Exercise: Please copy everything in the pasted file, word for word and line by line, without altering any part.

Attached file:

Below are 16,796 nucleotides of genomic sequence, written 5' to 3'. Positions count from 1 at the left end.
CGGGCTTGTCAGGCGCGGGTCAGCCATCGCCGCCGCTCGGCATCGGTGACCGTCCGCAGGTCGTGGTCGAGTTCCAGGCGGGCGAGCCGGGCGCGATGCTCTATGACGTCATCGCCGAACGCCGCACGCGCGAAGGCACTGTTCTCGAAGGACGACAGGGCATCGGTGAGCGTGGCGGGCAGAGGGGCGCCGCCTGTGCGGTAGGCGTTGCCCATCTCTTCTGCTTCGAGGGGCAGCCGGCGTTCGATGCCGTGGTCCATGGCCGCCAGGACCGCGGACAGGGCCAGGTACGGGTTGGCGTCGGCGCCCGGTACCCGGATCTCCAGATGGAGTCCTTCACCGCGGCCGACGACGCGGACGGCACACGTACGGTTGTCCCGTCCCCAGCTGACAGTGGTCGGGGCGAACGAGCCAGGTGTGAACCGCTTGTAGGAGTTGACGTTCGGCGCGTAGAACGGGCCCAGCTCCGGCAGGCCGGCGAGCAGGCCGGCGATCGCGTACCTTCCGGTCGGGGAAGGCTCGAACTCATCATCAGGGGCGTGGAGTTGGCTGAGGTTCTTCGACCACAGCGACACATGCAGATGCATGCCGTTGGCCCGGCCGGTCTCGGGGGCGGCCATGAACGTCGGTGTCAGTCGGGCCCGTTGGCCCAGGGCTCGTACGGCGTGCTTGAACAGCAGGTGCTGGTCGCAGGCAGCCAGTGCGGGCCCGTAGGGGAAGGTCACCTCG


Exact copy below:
Below are 16,796 nucleotides of genomic sequence, written 5' to 3'. Positions count from 1 at the left end.
CGGGCTTGTCAGGCGCGGGTCAGCCATCGCCGCCGCTCGGCATCGGTGACCGTCCGCAGGTCGTGGTCGAGTTCCAGGCGGGCGAGCCGGGCGCGATGCTCTATGACGTCATCGCCGAACGCCGCACGCGCGAAGGCACTGTTCTCGAAGGACGACAGGGCATCGGTGAGCGTGGCGGGCAGAGGGGCGCCGCCTGTGCGGTAGGCGTTGCCCATCTCTTCTGCTTCGAGGGGCAGCCGGCGTTCGATGCCGTGGTCCATGGCCGCCAGGACCGCGGACAGGGCCAGGTACGGGTTGGCGTCGGCGCCCGGTACCCGGATCTCCAGATGGAGTCCTTCACCGCGGCCGACGACGCGGACGGCACACGTACGGTTGTCCCGTCCCCAGCTGACAGTGGTCGGGGCGAACGAGCCAGGTGTGAACCGCTTGTAGGAGTTGACGTTCGGCGCGTAGAACGGGCCCAGCTCCGGCAGGCCGGCGAGCAGGCCGGCGATCGCGTACCTTCCGGTCGGGGAAGGCTCGAACTCATCATCAGGGGCGTGGAGTTGGCTGAGGTTCTTCGACCACAGCGACACATGCAGATGCATGCCGTTGGCCCGGCCGGTCTCGGGGGCGGCCATGAACGTCGGTGTCAGTCGGGCCCGTTGGCCCAGGGCTCGTACGGCGTGCTTGAACAGCAGGTGCTGGTCGCAGGCAGCCAGTGCGGGCCCGTAGGGGAAGGTCACCTCG